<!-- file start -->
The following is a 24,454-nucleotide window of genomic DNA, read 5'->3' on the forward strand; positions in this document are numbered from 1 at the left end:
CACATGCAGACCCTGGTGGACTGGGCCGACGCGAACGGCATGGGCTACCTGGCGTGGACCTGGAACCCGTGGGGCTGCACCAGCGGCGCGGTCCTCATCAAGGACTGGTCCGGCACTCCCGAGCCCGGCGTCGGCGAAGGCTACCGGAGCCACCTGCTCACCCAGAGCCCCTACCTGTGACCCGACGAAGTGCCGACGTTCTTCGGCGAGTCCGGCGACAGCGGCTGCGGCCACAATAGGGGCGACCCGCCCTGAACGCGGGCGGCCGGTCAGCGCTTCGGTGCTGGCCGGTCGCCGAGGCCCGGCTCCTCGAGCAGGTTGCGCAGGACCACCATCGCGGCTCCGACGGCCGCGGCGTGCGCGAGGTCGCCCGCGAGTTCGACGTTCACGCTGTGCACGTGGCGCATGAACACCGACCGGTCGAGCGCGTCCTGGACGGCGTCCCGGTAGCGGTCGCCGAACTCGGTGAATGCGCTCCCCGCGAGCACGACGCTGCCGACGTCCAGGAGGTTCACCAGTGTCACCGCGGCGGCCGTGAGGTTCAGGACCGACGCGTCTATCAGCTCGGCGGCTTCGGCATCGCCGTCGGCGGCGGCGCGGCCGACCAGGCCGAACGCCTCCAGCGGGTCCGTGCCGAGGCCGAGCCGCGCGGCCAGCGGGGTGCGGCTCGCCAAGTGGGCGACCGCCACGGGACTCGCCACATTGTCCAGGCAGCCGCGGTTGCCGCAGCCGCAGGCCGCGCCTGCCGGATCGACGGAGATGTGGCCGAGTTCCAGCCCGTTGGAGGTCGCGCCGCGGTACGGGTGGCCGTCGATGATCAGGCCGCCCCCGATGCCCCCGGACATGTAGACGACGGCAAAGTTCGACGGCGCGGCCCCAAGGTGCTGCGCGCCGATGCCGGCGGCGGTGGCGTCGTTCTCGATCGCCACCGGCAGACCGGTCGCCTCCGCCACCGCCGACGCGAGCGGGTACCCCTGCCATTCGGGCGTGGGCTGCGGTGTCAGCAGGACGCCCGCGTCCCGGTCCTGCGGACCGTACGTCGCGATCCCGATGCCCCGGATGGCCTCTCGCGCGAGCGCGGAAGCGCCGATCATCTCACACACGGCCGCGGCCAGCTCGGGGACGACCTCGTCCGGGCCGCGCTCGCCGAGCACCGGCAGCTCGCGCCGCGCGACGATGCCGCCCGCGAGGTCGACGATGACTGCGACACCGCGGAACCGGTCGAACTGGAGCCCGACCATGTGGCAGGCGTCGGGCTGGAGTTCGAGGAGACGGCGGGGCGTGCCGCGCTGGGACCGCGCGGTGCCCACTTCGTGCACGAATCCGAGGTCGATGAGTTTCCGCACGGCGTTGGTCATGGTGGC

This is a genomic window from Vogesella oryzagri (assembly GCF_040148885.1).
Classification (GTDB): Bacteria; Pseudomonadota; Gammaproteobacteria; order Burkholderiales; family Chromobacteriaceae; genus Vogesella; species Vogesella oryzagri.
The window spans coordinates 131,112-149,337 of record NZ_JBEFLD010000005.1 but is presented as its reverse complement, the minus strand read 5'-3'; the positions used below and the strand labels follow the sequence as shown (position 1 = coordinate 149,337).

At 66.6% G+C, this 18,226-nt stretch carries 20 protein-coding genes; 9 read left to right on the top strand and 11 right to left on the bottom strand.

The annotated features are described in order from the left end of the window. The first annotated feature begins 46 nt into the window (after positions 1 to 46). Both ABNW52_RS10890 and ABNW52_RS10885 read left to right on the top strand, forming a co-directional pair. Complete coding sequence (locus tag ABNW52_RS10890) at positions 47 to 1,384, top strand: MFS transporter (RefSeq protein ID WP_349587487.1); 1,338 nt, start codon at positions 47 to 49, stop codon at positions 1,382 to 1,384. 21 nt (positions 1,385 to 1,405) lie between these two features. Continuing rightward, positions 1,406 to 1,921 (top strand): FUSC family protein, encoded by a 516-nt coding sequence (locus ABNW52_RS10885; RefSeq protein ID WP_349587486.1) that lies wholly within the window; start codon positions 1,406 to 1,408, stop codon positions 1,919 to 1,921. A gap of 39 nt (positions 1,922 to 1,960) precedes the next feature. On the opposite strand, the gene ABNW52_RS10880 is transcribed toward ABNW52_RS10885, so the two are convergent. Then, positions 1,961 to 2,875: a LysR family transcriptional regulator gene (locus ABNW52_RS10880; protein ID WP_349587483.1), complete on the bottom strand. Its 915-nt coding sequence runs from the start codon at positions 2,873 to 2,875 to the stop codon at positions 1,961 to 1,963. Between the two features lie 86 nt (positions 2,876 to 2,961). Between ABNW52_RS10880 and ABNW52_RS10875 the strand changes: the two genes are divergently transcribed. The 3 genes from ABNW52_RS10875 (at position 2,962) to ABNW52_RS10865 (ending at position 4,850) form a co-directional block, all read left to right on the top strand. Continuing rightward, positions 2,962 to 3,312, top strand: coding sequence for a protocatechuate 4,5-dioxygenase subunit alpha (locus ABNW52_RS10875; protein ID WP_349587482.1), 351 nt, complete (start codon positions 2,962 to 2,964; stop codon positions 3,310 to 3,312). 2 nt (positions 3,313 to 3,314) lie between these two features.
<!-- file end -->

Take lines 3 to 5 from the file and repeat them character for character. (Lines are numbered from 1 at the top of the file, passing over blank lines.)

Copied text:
This is a genomic window from Vogesella oryzagri (assembly GCF_040148885.1).
Classification (GTDB): Bacteria; Pseudomonadota; Gammaproteobacteria; order Burkholderiales; family Chromobacteriaceae; genus Vogesella; species Vogesella oryzagri.
The window spans coordinates 131,112-149,337 of record NZ_JBEFLD010000005.1 but is presented as its reverse complement, the minus strand read 5'-3'; the positions used below and the strand labels follow the sequence as shown (position 1 = coordinate 149,337).